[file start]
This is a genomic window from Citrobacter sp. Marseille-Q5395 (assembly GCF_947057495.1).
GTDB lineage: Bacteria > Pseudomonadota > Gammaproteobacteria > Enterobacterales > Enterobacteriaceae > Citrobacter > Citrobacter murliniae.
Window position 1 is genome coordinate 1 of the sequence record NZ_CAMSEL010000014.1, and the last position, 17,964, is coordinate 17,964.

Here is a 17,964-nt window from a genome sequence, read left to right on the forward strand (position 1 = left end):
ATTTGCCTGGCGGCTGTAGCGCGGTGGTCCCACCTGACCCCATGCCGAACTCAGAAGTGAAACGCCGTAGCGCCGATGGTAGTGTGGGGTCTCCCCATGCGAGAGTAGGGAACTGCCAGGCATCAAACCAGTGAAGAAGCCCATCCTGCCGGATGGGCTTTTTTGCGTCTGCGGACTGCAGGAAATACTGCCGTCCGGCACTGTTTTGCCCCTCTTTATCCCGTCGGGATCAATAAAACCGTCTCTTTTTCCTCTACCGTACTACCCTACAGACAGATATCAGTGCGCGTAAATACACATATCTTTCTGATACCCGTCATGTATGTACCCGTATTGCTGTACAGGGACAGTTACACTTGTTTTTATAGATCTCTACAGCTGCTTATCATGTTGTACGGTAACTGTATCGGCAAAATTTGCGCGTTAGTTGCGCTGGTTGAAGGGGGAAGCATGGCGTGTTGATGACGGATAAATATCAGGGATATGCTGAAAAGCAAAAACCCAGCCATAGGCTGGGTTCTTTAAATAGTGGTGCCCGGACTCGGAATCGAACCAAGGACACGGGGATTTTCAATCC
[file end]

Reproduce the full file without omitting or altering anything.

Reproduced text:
This is a genomic window from Citrobacter sp. Marseille-Q5395 (assembly GCF_947057495.1).
GTDB lineage: Bacteria > Pseudomonadota > Gammaproteobacteria > Enterobacterales > Enterobacteriaceae > Citrobacter > Citrobacter murliniae.
Window position 1 is genome coordinate 1 of the sequence record NZ_CAMSEL010000014.1, and the last position, 17,964, is coordinate 17,964.

Here is a 17,964-nt window from a genome sequence, read left to right on the forward strand (position 1 = left end):
ATTTGCCTGGCGGCTGTAGCGCGGTGGTCCCACCTGACCCCATGCCGAACTCAGAAGTGAAACGCCGTAGCGCCGATGGTAGTGTGGGGTCTCCCCATGCGAGAGTAGGGAACTGCCAGGCATCAAACCAGTGAAGAAGCCCATCCTGCCGGATGGGCTTTTTTGCGTCTGCGGACTGCAGGAAATACTGCCGTCCGGCACTGTTTTGCCCCTCTTTATCCCGTCGGGATCAATAAAACCGTCTCTTTTTCCTCTACCGTACTACCCTACAGACAGATATCAGTGCGCGTAAATACACATATCTTTCTGATACCCGTCATGTATGTACCCGTATTGCTGTACAGGGACAGTTACACTTGTTTTTATAGATCTCTACAGCTGCTTATCATGTTGTACGGTAACTGTATCGGCAAAATTTGCGCGTTAGTTGCGCTGGTTGAAGGGGGAAGCATGGCGTGTTGATGACGGATAAATATCAGGGATATGCTGAAAAGCAAAAACCCAGCCATAGGCTGGGTTCTTTAAATAGTGGTGCCCGGACTCGGAATCGAACCAAGGACACGGGGATTTTCAATCC